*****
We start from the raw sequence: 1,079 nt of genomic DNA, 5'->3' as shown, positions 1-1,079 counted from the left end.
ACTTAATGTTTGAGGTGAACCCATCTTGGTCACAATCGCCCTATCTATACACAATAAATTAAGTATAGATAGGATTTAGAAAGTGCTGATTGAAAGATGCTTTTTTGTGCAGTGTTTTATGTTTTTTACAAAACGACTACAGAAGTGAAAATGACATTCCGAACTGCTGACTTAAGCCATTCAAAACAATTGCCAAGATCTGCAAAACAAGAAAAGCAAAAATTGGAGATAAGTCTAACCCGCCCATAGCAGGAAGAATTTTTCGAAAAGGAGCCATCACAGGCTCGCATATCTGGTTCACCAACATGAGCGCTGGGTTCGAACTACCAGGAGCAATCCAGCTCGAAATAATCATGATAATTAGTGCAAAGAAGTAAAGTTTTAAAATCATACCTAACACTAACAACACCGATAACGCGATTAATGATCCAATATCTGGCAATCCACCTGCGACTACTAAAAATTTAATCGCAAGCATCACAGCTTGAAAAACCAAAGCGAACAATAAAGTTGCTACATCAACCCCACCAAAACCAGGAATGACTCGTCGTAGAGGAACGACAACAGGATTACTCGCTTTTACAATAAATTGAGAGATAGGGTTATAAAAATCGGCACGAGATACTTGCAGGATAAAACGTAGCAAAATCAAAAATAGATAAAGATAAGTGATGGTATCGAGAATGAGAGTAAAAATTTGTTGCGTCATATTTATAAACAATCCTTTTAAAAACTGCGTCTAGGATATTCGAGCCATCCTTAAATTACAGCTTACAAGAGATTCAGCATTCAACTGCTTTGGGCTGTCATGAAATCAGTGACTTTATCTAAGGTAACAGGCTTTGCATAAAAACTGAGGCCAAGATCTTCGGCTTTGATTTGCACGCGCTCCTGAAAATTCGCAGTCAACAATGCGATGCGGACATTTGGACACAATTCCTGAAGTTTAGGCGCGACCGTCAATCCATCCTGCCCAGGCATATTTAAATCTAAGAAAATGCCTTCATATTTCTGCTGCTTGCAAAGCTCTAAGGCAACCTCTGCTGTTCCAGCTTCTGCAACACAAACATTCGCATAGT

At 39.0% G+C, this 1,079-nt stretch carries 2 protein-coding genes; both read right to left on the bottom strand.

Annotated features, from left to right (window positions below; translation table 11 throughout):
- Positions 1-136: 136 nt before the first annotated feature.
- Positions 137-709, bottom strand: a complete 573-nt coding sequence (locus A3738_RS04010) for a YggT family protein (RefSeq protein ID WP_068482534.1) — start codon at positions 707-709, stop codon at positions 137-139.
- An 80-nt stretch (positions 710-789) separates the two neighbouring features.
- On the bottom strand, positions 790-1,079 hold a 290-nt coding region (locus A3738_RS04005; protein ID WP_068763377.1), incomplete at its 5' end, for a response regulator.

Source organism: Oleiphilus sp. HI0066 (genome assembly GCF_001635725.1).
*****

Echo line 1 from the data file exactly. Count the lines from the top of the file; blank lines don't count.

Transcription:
We start from the raw sequence: 1,079 nt of genomic DNA, 5'->3' as shown, positions 1-1,079 counted from the left end.